Hereditary differences in antibody genes may explain variable responses to Covid-19 infection

Three years into the Covid-19 pandemic, it’s clear that some of us produce stronger immune responses to infection than others. Some may only experience mild flu-like symptoms, while others may be hospitalized or worse. Recent research suggests that there is more to humans’ variable ability to control infections than pure chance. Common variations in immune-related genes strongly influence our immune responses to invading pathogens, including SARS-CoV-2.

Antibodies inherit their structure from the germline locus of the genetic Ig. The exact physical structure of the antibody is determined by the patient’s genetic predispositions, which is why one patient can develop much more effective antibodies than another, even if infected with the same virus at the same time.

After exposure to Covid-19, our immune system develops antibodies specifically adapted against the virus. These antibodies are highly variable in their effectiveness. pushparaj and others shed some light on this variation. They found that small differences in our genes and the antibody genes we inherit can also influence the structure and effectiveness of the antibodies we develop after infections. Here, we discuss the implications of their findings and how we can use this data to better inform future antibody discovery efforts.

Change measured in response to Covid-19 infection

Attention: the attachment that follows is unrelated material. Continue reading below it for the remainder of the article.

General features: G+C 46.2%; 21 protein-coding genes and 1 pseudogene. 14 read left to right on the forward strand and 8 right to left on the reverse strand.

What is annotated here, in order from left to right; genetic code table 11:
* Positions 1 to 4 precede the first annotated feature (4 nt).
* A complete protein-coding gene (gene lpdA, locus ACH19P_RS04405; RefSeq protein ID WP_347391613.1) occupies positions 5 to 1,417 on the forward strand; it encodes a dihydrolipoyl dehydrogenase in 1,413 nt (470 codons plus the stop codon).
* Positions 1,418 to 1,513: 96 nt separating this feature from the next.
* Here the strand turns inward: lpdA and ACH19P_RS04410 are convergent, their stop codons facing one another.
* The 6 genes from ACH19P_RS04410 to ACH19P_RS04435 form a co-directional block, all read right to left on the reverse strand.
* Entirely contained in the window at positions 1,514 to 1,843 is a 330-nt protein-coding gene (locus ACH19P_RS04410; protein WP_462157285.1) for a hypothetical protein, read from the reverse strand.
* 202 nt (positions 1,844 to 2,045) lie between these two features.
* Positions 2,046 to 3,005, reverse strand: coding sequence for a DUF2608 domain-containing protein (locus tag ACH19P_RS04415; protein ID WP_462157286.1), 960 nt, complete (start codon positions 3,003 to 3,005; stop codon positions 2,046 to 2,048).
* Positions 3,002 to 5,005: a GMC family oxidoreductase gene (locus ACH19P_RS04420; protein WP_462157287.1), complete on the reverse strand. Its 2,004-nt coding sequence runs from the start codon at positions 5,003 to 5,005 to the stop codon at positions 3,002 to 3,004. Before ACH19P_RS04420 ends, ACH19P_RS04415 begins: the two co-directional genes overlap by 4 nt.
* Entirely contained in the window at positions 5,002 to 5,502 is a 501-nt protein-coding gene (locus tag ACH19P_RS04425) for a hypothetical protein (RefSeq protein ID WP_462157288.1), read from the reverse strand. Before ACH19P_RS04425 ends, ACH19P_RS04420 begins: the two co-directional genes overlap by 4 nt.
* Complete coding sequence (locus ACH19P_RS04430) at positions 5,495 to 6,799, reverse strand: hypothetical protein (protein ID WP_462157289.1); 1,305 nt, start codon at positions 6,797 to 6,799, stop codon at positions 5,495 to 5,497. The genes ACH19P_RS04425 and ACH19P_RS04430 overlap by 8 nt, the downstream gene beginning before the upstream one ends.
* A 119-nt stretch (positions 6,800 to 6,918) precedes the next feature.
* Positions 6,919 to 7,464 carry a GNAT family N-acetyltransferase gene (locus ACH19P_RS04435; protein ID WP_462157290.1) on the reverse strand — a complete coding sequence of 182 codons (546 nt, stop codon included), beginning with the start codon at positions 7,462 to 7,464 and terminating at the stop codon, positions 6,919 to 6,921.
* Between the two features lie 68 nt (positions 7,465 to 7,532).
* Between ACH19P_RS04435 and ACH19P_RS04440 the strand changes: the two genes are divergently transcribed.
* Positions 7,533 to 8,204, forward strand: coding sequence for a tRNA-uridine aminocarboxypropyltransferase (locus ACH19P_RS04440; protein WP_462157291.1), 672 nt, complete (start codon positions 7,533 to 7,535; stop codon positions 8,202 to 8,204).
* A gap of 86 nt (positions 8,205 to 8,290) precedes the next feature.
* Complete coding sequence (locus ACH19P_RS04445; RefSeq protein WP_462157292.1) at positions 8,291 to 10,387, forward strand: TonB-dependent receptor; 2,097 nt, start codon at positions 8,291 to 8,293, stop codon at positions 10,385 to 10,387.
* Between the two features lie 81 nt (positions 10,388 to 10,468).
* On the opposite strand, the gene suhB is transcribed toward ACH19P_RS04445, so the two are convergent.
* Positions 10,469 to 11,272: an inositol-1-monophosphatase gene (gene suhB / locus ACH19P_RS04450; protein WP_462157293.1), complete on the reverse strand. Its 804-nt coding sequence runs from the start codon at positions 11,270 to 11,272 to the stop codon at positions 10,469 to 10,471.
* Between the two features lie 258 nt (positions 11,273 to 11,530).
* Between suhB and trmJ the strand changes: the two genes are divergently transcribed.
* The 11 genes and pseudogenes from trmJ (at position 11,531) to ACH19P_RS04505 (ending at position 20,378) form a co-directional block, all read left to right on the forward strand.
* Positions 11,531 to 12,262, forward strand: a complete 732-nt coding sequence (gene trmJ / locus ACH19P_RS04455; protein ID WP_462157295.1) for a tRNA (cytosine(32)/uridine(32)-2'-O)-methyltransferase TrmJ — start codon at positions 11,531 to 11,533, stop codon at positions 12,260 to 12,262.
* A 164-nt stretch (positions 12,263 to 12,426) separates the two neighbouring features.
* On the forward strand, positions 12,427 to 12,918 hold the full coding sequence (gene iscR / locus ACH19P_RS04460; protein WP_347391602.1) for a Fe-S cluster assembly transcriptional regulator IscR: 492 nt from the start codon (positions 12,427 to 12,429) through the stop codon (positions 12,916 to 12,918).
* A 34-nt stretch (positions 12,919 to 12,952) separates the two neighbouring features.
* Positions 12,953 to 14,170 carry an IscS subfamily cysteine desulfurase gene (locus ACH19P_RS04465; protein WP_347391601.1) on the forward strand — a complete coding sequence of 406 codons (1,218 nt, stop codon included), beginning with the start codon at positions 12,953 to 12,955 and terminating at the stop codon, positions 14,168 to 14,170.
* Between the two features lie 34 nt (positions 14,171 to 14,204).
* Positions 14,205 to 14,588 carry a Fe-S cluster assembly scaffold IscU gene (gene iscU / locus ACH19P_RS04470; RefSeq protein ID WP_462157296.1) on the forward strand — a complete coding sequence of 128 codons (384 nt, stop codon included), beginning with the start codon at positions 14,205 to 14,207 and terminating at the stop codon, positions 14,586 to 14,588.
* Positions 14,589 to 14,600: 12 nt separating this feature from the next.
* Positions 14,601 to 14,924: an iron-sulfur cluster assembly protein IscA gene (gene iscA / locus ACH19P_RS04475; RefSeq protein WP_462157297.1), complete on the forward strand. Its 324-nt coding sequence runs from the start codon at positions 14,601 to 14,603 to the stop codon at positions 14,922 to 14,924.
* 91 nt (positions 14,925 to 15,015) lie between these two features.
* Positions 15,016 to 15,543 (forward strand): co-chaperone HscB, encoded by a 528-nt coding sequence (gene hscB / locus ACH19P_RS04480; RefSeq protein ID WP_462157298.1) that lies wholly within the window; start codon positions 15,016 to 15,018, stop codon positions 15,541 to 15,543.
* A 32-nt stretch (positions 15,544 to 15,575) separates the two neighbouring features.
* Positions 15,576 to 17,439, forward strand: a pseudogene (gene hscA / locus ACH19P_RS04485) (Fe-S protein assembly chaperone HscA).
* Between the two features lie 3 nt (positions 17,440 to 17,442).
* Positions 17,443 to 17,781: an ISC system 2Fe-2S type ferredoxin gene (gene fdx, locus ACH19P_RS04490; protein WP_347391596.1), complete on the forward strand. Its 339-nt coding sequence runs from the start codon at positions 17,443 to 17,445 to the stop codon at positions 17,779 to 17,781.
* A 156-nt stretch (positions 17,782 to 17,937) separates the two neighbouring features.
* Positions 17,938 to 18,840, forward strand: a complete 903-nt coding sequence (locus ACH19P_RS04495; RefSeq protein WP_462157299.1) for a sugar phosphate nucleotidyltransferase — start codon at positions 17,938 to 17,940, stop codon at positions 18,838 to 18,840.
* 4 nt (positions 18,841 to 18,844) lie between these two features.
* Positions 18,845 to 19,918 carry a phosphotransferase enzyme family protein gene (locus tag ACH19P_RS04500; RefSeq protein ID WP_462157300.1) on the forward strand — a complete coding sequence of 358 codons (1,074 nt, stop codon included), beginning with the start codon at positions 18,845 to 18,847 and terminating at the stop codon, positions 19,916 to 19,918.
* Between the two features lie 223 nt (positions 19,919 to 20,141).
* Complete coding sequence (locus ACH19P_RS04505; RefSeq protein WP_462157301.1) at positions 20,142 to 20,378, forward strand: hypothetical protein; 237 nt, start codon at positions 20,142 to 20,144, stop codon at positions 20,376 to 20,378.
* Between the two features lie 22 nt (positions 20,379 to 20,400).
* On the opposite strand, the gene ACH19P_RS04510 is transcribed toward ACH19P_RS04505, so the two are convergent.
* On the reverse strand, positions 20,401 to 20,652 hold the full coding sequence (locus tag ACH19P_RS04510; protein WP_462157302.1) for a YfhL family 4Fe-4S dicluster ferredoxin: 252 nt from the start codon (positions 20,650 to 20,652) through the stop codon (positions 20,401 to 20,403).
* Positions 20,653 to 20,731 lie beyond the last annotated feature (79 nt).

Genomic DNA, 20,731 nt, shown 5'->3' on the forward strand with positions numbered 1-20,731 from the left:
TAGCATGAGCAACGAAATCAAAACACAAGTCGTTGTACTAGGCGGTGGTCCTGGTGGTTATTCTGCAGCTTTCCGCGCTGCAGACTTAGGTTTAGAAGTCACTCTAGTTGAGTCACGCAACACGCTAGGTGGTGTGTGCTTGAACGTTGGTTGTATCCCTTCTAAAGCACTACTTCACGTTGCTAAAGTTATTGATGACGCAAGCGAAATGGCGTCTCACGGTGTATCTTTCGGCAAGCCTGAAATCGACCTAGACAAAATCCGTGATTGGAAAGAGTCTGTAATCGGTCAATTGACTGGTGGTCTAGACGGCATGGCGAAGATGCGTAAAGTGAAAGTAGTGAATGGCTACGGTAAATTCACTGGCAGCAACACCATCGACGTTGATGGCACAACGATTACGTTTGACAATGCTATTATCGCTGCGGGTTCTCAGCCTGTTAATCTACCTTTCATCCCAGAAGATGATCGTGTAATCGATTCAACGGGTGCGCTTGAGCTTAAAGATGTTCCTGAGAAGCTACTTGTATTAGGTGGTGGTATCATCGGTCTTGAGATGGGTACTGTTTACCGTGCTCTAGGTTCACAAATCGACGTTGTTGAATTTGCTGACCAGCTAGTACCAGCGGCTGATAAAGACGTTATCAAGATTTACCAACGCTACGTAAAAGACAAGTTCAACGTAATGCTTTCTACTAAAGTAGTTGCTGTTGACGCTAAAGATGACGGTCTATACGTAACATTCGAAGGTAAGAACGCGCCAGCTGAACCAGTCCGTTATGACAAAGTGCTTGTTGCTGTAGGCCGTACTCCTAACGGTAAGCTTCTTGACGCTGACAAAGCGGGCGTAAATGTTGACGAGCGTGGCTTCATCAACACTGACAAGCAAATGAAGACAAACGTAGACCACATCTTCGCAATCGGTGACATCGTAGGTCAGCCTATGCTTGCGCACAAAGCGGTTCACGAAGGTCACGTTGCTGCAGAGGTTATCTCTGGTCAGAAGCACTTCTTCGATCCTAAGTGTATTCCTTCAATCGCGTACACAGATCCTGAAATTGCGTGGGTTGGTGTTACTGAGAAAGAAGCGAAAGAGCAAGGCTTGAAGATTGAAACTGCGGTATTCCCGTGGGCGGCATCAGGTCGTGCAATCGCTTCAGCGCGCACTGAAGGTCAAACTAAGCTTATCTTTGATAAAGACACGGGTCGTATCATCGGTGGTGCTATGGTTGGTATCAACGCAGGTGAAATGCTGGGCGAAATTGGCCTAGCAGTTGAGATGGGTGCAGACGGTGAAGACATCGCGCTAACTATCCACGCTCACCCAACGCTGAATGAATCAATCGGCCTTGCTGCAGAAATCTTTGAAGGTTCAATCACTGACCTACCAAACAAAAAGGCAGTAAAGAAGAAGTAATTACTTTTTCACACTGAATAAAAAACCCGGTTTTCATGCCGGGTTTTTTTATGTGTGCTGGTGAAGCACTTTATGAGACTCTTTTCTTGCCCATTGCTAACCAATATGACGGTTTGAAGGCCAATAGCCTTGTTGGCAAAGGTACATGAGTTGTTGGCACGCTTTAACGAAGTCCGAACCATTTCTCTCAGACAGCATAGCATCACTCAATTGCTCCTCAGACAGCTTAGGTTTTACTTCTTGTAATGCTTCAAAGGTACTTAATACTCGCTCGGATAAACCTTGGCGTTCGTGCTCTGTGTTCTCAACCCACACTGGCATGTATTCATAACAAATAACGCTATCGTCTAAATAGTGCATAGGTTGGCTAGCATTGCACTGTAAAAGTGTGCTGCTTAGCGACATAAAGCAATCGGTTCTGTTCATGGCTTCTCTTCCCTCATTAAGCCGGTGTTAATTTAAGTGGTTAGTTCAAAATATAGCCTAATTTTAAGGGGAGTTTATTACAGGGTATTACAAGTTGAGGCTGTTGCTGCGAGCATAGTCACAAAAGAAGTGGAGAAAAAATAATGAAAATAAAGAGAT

Researchers drew serum from 14 healthcare workers seven months after their May 2020 infections. All patients developed antibodies against SARS-CoV-2, but across a wide range of genetic diversity. Antibodies are encoded by B cell receptor sequences, which often vary significantly, leading to significant genetic diversity of antibodies produced.

From the sera, they analyzed individual antibodies. From these antibody structures, they could determine the exact inherited germline, that is, every single genetic detail of the sequence that would encode the antibody. By analyzing each allele individually, they were able to compare the relative presence in neutralizing antibodies.

They found that the number of coded alleles added up to between 44 and 61 per patient. One of the most critical alleles for antibody potency, IGHV1-69, showed six variants among the 14 patients: IGHV1-69∗01, ∗02, ∗04, ∗06, ∗09, and ∗20. This will be the focus of Pushparaj and othersare moving forward, as they aim to understand the impact of genetic polymorphisms on the effectiveness of antibodies.

The effectiveness of antibodies is related to genetic variation

Using sera from SP14, a patient who had the IGHV1-69∗01, IGHV1-69∗02 and IGHV1-69∗20 alleles, the researchers generated several heavy and light chains. These are the building blocks of antibodies. From that single patient, they generated 29 spike-specific monoclonal antibodies, 15 of which were neutralizing against wild-type SARS-CoV-2. All those that neutralized bound the virus receptor binding domain.

Notably, most neutralizing antibodies used a variation of IGHV1-69, specifically IGHV1-69∗02 or IGHV1-69∗20. To reiterate, these patients had between 44 and 61 alleles each. Still, a variation of IGHV1-69 was found in the vast majority of neuralizing antibodies in this particular patient, reinforcing the notion that this specific allele is critical for the development of potent neutralizing antibodies in the immune system.